Film Closings was featured this week in a Chicago Tribune article.  And what ultimately appeared in print and online was adistillation of numerous phone calls and emails over the course of a week, with reporter Nina Metz.

The article provided a juxtaposition to what others in the state were saying and rallying for.

Film Closings considers the Illinois and Chicago film offices as friends. They are run by Betsy Steinberg and Rich Moskal, respectively, who are fighting the good fight. Ultimately, both Senate bills SB4 and SB398 were passed. Extending the Sunset to 10 years.

Before the article went to print, Julie Friedman Steele (who is heading up our Chicago office) got on the phone with Betsy and Rich to give them a heads-up, as we knew that this publicity (as well as my previous post on IL) may not sit well with their respective offices.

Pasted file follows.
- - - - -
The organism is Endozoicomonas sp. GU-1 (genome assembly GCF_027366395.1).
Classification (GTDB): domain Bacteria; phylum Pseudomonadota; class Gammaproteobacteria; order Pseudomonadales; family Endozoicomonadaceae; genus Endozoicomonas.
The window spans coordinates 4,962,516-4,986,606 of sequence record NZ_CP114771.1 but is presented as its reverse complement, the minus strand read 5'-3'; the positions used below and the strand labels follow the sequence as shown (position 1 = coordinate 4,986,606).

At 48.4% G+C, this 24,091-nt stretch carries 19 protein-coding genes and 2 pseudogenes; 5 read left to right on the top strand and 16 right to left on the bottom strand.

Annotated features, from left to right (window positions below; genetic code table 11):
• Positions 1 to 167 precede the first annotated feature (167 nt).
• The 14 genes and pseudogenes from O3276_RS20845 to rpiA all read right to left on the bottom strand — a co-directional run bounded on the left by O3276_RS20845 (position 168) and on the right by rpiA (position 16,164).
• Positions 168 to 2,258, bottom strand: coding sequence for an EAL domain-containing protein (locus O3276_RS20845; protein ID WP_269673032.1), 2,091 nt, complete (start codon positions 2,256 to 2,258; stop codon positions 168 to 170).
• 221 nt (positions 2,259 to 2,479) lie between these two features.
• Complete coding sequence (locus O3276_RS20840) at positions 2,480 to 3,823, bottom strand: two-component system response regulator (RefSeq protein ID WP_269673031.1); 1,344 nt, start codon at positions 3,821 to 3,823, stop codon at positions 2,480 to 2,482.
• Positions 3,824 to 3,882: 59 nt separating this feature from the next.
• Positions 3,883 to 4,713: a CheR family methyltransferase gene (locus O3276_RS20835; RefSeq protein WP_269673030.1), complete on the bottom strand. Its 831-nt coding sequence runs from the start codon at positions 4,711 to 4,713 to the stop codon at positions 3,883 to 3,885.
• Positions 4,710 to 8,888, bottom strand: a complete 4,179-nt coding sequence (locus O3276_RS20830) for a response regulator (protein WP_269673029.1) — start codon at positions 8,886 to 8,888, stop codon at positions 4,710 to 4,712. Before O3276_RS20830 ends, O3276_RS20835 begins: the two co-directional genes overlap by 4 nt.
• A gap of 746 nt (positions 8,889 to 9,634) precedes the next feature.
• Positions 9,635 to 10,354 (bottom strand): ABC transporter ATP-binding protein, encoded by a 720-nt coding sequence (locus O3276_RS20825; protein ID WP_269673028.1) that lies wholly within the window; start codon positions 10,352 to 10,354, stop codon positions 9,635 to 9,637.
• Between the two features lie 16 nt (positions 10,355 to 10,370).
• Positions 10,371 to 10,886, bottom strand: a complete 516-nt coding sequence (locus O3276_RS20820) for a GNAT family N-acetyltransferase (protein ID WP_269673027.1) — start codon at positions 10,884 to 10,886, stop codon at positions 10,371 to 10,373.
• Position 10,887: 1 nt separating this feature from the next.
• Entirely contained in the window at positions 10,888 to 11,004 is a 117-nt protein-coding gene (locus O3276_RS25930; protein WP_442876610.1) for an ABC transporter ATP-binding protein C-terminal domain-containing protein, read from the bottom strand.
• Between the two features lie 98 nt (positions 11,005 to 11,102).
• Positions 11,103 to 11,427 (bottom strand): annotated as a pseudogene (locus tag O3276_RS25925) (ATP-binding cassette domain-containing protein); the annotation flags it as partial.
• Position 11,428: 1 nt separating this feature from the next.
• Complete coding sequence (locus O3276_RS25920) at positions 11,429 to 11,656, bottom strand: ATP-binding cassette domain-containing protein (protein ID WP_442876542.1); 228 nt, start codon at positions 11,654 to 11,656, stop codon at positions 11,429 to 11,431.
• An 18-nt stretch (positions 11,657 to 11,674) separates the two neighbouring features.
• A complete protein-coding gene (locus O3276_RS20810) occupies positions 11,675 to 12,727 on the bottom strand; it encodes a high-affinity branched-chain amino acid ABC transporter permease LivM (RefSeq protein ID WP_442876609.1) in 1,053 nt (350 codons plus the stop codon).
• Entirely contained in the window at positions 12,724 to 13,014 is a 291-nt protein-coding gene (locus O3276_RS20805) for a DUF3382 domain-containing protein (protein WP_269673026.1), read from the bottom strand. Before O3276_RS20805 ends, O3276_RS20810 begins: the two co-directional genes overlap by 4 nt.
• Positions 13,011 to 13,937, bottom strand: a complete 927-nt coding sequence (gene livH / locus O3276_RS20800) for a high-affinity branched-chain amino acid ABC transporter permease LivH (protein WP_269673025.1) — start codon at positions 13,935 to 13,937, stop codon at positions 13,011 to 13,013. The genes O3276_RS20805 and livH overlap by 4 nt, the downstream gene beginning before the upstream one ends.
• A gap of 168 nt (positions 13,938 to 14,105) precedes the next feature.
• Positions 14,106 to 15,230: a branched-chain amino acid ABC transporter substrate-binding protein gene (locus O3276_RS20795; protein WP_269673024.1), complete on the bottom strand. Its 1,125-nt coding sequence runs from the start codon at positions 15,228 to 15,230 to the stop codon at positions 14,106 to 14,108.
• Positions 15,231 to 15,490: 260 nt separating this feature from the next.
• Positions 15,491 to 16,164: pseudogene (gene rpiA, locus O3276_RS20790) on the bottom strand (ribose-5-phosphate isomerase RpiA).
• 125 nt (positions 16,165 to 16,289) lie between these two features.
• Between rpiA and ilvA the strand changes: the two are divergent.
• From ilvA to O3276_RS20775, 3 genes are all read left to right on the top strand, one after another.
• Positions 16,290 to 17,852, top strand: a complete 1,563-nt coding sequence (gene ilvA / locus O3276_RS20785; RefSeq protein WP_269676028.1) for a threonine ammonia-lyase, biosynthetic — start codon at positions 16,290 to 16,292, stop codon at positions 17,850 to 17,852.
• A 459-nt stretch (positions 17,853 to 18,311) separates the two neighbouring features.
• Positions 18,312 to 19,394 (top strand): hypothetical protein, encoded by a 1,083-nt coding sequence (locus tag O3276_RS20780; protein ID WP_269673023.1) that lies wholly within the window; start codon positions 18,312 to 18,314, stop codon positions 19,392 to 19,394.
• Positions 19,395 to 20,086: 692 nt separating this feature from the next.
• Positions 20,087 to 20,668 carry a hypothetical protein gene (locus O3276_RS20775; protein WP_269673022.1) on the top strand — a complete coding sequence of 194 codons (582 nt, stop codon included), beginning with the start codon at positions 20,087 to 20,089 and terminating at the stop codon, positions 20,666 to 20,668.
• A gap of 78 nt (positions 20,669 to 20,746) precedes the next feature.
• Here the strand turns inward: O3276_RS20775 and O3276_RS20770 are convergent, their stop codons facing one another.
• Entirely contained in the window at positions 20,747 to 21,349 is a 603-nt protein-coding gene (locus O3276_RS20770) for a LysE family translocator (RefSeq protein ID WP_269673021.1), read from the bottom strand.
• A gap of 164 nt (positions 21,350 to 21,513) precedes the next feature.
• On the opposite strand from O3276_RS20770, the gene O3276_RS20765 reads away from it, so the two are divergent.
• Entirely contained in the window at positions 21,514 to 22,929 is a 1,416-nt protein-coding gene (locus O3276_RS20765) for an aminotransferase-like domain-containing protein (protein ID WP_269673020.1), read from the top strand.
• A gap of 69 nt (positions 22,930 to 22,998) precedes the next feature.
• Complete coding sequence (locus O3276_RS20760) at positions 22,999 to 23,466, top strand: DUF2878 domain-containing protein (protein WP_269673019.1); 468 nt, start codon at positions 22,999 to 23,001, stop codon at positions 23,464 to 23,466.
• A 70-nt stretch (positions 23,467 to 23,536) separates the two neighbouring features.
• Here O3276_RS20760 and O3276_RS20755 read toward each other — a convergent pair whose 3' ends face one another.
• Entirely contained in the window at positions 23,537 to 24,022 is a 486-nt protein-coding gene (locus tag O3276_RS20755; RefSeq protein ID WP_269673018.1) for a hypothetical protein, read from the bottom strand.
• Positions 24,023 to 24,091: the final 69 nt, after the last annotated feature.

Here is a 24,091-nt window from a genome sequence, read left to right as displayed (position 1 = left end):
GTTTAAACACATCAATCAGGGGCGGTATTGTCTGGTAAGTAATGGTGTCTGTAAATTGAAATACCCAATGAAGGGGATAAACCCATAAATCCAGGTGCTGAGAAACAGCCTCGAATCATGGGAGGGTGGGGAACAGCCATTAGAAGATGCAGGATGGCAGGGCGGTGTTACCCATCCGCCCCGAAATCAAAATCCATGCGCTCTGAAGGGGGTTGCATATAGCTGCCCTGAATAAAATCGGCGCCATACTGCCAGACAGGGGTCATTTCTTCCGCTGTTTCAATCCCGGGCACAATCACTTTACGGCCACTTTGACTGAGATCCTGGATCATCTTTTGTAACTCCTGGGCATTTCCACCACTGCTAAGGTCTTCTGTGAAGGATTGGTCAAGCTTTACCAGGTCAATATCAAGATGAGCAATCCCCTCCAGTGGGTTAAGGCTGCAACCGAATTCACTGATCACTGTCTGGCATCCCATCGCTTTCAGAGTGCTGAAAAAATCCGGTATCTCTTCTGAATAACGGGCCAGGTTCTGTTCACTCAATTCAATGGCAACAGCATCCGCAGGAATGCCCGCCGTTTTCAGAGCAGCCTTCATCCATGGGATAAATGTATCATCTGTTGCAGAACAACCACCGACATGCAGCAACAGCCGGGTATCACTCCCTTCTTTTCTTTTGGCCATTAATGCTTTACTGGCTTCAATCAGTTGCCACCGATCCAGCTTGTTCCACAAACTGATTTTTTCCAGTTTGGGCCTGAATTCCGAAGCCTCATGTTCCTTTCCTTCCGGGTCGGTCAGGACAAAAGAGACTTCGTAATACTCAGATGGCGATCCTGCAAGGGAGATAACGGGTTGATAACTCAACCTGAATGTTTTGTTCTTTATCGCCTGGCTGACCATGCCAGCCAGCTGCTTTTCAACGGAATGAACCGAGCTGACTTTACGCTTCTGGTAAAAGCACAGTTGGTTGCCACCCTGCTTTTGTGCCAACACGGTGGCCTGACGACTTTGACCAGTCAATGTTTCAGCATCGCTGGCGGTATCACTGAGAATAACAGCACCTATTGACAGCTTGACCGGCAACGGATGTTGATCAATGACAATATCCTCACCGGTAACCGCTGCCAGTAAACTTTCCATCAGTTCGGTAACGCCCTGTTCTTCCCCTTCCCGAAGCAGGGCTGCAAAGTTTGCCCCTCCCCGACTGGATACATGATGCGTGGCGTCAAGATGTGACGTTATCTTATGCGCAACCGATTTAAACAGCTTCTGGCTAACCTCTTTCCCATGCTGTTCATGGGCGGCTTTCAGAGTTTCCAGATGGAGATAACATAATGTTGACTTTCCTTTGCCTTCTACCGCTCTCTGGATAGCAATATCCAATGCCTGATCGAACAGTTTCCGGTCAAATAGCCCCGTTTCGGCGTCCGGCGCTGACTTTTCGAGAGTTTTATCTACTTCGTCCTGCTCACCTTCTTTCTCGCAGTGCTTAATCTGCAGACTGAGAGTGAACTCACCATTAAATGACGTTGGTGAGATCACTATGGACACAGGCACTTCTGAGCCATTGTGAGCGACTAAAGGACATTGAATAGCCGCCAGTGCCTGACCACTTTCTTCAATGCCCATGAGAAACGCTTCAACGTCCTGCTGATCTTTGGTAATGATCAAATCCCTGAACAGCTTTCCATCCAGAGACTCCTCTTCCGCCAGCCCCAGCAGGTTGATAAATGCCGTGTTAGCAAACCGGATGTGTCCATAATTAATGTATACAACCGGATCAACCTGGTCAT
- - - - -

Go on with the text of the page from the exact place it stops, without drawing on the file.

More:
As somebody who structures Finance Plans for indie films with budgets from $1m to $60m, I spend a lot of time advising producers on the best locations to shoot in; there are only a handful of people who understand film tax incentives so granularly as to be able to make recommendations like this. And for the most part we all know each other and I could name them all right here in this post.

Recently, Mark Hogan (Business Manager of IATSE 476 and President of the Illinois Production Alliance) pointed out in response to my interview in Screen, that the IL incentive is the most fiscally responsible tax credit and gives businesses a shot at making some of the production money spent.  Hogan is correct in pointing that out. IL’s credit is trying to be a Goldilocks credit: not too generous and not too conservative, which is good for attracting series pilots and intermittent productions.  “Straddling the fence” is a safe strategy, but it also leaves you immobile, not growing or evolving.  Credits should aspire to be workhorses, not Goldilocks.  Workhorses are dependable survivors – they’re long-lived and keep plowing forward.  So when Hogan went on to say that “Illinois WILL be the last one standing because our incentive is fiscally responsible“, that could be true if the credit evolves but…

by completely excluding non-resident ATL and capping their local resident cast/crew, they’ve effectively tethered their workhorse to Goldilocks’s fence.

Let’s look at the major points.